steve sartori

Beth Gross had a powerful insight at Syracuse's Ronald McDonald House last winter. Gross '00, a child and family studies major in the College for Human Development, visited the house as part of her coursework. "While I was there, I saw many children with cancer wearing hats because their hair had fallen out from chemotherapy," Gross says. "It dawned on me that, for so many of these kids, their hats are a huge part of their identity."
      Knowing that donations are vital to such an agency, Gross organized a hat drive called "Caps for Cancer," and collected hats for Ronald McDonald House, Crouse Hospital, and the American Cancer Society.
      Many campus offices and organizations donated either hats or money to purchase them. Schine Student Center staff offered Gross a display wall in the University Bookstore. There, she set up about 70 hats on Plexiglas shelves along with information about the project and empty shelves labeled "Your Donation Here."
      Gross then expanded the hat drive off campus and received donations from several local businesses. Ward Sales Company, a wholesale hat manufacturer in Syracuse, donated 300 hats.
      Gross, a member of the Gamma Phi Beta sorority, was recognized for her work at the annual Greek awards, where she received the Harold M. Dwyer Award for Outstanding Leadership and Academic Achievement.
      She hopes to continue and expand the project this fall.

A refurbished Kimmel computer cluster, a new commuter lounge, larger career advising interview rooms, and a video projection/sound system for the alcohol-free Perc Place club in the Schine Student Center are among $625,000 worth of student-centered projects funded by Syracuse University's proceeds from the 1999 FedEx Orange Bowl.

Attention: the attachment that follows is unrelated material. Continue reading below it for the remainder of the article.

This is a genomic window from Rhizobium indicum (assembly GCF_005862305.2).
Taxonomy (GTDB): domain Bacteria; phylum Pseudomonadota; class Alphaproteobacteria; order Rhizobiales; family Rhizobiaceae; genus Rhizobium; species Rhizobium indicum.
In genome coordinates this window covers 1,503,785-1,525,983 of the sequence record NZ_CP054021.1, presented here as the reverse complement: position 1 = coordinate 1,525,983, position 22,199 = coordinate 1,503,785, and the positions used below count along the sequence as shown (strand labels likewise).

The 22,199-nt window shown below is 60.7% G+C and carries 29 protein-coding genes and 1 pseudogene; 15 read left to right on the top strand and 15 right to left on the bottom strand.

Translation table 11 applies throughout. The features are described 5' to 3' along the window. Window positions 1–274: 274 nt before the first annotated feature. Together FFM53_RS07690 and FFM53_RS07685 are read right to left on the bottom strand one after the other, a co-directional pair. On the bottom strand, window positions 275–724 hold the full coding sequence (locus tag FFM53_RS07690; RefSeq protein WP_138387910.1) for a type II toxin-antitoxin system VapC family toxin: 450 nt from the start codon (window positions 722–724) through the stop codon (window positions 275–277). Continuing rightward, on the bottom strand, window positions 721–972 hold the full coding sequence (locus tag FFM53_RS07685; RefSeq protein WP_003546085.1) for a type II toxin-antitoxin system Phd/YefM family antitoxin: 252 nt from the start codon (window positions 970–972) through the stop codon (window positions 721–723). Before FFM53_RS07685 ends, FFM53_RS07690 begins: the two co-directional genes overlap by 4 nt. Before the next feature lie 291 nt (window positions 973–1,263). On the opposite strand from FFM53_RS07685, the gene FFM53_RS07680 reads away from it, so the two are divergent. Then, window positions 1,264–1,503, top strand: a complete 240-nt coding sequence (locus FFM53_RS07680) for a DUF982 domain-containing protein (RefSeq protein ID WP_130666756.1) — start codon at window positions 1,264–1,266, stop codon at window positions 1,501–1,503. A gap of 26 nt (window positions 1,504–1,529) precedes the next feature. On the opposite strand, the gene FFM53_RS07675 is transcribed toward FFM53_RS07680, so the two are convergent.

SU's net revenue from the matchup with the University of Florida totals about $1.8 million. A little more
receiver                                   michael prinzo
than one-third of the funds has been designated for various on-campus projects.
      The remaining amount is allocated to the Athletics Department. A substantial part of the funding was used to balance the department's 1998-99 budget. The rest will be applied to future Athletics Department projects.
      The on-campus projects fall into three categories: classroom, library, and computer room enhancement ($446,000); space enhancement for student services and activities ($93,000); and programmatic enhancements ($86,000).
      "We can make some substantial improvements in a number of academic and student services areas," says Chancellor Kenneth A. Shaw. "For that, I am very pleased."

School of Education professor Sari Knopp Biklen and L.C. Smith College of Engineering and Computer Science professor Barry Davidson have been named the 1999 Laura J. and L. Douglas Meredith Professors of Teaching Excellence. The professorships recognize and reward outstanding teaching at Syracuse University.
      "These professors stand for all the excellent educators at Syracuse University," says Associate Vice Chancellor Michael Flusche.
      Biklen is director of the Cultural Foundations of Education Program. Davidson is a member of the Department of Mechanical, Aerospace, and Manufacturing Engineering.
      Made possible by a bequest from the estate of L. Douglas Meredith '26, each Meredith Professorship is made up of an annual $20,000 supplemental salary award and an annual $5,000 grant for professional development. Professors are nominated by their deans for consideration by the Meredith Committee. Meredith Professors serve a three-year term, during which they work to better the quality of education at Syracuse University.

Chancellor Kenneth A. Shaw describes his new book, The Successful President: 'BuzzWords' on Leadership(American Council on Education/Oryx Press, 1999), as a practical, "how-to" book for today's leaders.
Book       The book focuses on leadership in higher education, containing information and advice based on his more than 22 years of serving as chancellor or president of both public and private universities. "I felt that my experience over the years gave me some observations about skills people need to be successful in this job, and decided now was as good a time as any to write the book," he says.
      Although the Chancellor wrote the book with higher education in mind, many of the principles and practical suggestions could be used by corporate presidents, political leaders, and others. Look for more on The Successful Presidentin the Winter 1999-2000 issue.

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